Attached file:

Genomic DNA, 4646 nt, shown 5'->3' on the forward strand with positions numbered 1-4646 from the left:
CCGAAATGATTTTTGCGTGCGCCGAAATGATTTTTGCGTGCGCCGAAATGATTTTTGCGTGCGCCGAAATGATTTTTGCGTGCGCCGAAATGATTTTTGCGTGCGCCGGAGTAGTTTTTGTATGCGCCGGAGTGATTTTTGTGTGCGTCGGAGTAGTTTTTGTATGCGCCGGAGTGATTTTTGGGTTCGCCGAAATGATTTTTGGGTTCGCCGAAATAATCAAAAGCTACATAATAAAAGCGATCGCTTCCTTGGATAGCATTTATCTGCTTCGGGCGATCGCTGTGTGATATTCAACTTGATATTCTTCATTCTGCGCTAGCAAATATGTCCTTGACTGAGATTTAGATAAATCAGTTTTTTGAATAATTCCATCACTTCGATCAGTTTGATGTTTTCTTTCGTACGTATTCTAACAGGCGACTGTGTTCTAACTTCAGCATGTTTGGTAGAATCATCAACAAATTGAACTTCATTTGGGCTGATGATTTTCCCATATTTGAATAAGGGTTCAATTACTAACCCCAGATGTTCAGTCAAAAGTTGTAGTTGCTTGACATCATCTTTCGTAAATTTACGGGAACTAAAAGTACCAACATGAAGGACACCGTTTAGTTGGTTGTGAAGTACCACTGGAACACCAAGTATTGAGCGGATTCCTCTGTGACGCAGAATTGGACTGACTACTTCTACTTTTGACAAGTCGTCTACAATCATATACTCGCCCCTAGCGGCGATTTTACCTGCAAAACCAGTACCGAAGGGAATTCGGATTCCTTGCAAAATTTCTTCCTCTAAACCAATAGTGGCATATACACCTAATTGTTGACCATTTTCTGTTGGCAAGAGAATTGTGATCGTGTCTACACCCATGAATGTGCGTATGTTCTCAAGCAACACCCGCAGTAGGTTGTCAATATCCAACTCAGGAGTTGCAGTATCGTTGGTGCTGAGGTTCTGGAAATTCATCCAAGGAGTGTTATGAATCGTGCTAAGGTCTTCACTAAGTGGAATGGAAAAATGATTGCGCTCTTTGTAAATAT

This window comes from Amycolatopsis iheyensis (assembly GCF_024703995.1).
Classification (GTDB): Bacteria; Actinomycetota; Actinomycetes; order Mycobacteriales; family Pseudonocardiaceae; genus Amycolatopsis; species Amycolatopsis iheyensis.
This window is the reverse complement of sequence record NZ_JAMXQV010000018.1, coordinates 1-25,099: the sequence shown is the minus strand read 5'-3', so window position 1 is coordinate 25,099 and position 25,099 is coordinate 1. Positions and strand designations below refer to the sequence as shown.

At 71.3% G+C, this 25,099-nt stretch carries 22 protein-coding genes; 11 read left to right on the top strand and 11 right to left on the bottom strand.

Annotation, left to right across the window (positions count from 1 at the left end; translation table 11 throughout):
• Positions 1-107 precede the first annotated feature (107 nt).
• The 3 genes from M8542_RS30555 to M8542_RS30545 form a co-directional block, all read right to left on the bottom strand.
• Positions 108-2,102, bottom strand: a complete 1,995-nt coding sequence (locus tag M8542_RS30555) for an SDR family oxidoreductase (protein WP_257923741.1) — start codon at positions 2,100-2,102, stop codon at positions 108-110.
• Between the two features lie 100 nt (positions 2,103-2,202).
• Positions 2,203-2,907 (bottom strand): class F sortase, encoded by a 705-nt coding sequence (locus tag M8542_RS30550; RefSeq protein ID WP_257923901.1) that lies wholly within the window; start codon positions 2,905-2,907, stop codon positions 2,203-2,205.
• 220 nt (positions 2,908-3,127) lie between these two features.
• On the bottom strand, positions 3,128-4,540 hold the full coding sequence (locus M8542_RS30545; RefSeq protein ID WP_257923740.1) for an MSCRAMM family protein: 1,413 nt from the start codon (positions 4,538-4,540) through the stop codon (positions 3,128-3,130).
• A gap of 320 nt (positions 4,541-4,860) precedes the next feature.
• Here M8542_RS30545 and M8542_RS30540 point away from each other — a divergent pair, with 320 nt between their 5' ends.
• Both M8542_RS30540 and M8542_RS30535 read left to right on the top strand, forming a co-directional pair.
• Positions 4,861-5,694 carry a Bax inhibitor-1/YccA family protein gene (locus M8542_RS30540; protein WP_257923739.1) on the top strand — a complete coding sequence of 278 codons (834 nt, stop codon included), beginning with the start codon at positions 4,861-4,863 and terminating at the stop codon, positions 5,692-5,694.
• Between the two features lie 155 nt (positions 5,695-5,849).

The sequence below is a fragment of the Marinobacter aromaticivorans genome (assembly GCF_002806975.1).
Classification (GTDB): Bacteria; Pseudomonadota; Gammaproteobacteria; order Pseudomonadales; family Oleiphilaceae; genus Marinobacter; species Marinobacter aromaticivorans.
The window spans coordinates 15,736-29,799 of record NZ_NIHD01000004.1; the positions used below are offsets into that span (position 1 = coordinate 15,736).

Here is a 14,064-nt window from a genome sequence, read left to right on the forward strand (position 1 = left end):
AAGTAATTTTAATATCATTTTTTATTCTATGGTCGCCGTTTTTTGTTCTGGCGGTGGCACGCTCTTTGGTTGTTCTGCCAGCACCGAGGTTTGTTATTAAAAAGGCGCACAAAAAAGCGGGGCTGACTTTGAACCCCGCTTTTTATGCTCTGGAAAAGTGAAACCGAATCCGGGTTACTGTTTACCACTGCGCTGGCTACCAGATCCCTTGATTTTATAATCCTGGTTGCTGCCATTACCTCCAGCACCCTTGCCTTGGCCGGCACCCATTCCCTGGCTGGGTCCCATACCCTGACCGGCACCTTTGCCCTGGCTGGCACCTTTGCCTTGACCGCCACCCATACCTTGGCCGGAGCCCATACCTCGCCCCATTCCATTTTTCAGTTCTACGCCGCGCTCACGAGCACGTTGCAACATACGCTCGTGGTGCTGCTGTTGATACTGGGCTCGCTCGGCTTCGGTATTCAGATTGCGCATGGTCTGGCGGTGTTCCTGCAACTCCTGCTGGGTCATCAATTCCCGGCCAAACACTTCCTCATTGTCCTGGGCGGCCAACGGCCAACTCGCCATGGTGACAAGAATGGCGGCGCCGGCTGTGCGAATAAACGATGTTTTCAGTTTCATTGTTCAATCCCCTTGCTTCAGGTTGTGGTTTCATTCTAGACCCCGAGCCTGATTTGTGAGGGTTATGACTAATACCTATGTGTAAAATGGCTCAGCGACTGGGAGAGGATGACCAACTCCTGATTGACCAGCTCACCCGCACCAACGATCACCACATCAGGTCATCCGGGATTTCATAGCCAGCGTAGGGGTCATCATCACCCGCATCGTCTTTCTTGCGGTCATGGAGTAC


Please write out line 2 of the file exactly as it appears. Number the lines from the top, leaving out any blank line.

CCGAAATGATTTTTGCGTGCGCCGAAATGATTTTTGCGTGCGCCGAAATGATTTTTGCGTGCGCCGAAATGATTTTTGCGTGCGCCGAAATGATTTTTGCGTGCGCCGGAGTAGTTTTTGTATGCGCCGGAGTGATTTTTGTGTGCGTCGGAGTAGTTTTTGTATGCGCCGGAGTGATTTTTGGGTTCGCCGAAATGATTTTTGGGTTCGCCGAAATAATCAAAAGCTACATAATAAAAGCGATCGCTTCCTTGGATAGCATTTATCTGCTTCGGGCGATCGCTGTGTGATATTCAACTTGATATTCTTCATTCTGCGCTAGCAAATATGTCCTTGACTGAGATTTAGATAAATCAGTTTTTTGAATAATTCCATCACTTCGATCAGTTTGATGTTTTCTTTCGTACGTATTCTAACAGGCGACTGTGTTCTAACTTCAGCATGTTTGGTAGAATCATCAACAAATTGAACTTCATTTGGGCTGATGATTTTCCCATATTTGAATAAGGGTTCAATTACTAACCCCAGATGTTCAGTCAAAAGTTGTAGTTGCTTGACATCATCTTTCGTAAATTTACGGGAACTAAAAGTACCAACATGAAGGACACCGTTTAGTTGGTTGTGAAGTACCACTGGAACACCAAGTATTGAGCGGATTCCTCTGTGACGCAGAATTGGACTGACTACTTCTACTTTTGACAAGTCGTCTACAATCATATACTCGCCCCTAGCGGCGATTTTACCTGCAAAACCAGTACCGAAGGGAATTCGGATTCCTTGCAAAATTTCTTCCTCTAAACCAATAGTGGCATATACACCTAATTGTTGACCATTTTCTGTTGGCAAGAGAATTGTGATCGTGTCTACACCCATGAATGTGCGTATGTTCTCAAGCAACACCCGCAGTAGGTTGTCAATATCCAACTCAGGAGTTGCAGTATCGTTGGTGCTGAGGTTCTGGAAATTCATCCAAGGAGTGTTATGAATCGTGCTAAGGTCTTCACTAAGTGGAATGGAAAAATGATTGCGCTCTTTGTAAATAT